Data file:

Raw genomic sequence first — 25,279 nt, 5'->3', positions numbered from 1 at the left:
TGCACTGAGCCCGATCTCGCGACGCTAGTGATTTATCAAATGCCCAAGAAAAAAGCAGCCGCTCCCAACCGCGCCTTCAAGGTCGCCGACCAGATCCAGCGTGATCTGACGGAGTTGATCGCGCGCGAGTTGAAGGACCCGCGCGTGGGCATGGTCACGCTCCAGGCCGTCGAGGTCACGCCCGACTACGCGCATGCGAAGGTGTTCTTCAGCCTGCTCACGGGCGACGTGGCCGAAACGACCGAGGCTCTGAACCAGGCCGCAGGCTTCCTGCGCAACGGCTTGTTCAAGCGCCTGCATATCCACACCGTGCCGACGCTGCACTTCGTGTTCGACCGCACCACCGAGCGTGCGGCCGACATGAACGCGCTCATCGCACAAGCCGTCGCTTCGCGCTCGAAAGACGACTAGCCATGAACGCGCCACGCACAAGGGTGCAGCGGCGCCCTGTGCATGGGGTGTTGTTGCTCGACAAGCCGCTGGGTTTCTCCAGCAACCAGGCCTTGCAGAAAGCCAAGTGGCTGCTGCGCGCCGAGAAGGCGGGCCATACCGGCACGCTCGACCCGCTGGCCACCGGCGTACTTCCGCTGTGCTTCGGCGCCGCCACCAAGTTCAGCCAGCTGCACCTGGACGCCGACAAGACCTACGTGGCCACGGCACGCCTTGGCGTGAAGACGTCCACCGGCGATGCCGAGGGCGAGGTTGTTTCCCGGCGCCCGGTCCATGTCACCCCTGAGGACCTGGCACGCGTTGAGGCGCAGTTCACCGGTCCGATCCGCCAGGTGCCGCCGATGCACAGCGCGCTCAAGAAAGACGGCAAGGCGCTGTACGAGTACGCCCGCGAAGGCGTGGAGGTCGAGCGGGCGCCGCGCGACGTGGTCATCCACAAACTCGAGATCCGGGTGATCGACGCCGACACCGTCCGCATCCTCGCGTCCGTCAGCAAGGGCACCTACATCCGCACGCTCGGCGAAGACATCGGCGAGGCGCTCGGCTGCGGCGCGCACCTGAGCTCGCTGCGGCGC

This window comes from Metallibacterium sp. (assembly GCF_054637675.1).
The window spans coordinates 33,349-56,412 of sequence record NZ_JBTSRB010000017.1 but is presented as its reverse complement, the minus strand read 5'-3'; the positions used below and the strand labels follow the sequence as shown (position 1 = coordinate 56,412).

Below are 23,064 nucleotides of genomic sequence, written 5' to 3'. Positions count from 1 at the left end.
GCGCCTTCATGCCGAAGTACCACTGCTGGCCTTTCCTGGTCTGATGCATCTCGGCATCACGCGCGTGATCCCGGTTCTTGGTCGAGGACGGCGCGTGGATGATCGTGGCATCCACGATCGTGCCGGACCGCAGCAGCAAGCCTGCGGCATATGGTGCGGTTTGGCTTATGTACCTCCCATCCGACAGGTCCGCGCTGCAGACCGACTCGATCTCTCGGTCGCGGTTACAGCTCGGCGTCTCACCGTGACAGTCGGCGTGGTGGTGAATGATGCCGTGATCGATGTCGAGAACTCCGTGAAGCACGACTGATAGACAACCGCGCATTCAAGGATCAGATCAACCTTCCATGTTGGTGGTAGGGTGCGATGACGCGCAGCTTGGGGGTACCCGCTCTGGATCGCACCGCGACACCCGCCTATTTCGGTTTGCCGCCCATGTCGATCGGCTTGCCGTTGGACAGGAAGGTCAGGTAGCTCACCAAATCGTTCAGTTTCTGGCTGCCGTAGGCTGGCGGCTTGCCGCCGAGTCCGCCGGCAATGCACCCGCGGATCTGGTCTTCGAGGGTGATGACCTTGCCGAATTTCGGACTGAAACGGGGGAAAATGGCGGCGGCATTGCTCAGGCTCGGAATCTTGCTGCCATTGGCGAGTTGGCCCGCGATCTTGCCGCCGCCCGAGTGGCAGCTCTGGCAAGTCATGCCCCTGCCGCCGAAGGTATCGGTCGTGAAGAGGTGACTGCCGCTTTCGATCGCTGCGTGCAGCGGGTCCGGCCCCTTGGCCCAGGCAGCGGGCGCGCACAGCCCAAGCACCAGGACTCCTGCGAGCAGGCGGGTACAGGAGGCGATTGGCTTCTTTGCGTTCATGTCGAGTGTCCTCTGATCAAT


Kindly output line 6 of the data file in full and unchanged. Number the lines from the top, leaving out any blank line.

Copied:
GCGCCTTCATGCCGAAGTACCACTGCTGGCCTTTCCTGGTCTGATGCATCTCGGCATCACGCGCGTGATCCCGGTTCTTGGTCGAGGACGGCGCGTGGATGATCGTGGCATCCACGATCGTGCCGGACCGCAGCAGCAAGCCTGCGGCATATGGTGCGGTTTGGCTTATGTACCTCCCATCCGACAGGTCCGCGCTGCAGACCGACTCGATCTCTCGGTCGCGGTTACAGCTCGGCGTCTCACCGTGACAGTCGGCGTGGTGGTGAATGATGCCGTGATCGATGTCGAGAACTCCGTGAAGCACGACTGATAGACAACCGCGCATTCAAGGATCAGATCAACCTTCCATGTTGGTGGTAGGGTGCGATGACGCGCAGCTTGGGGGTACCCGCTCTGGATCGCACCGCGACACCCGCCTATTTCGGTTTGCCGCCCATGTCGATCGGCTTGCCGTTGGACAGGAAGGTCAGGTAGCTCACCAAATCGTTCAGTTTCTGGCTGCCGTAGGCTGGCGGCTTGCCGCCGAGTCCGCCGGCAATGCACCCGCGGATCTGGTCTTCGAGGGTGATGACCTTGCCGAATTTCGGACTGAAACGGGGGAAAATGGCGGCGGCATTGCTCAGGCTCGGAATCTTGCTGCCATTGGCGAGTTGGCCCGCGATCTTGCCGCCGCCCGAGTGGCAGCTCTGGCAAGTCATGCCCCTGCCGCCGAAGGTATCGGTCGTGAAGAGGTGACTGCCGCTTTCGATCGCTGCGTGCAGCGGGTCCGGCCCCTTGGCCCAGGCAGCGGGCGCGCACAGCCCAAGCACCAGGACTCCTGCGAGCAGGCGGGTACAGGAGGCGATTGGCTTCTTTGCGTTCATGTCGAGTGTCCTCTGATCAAT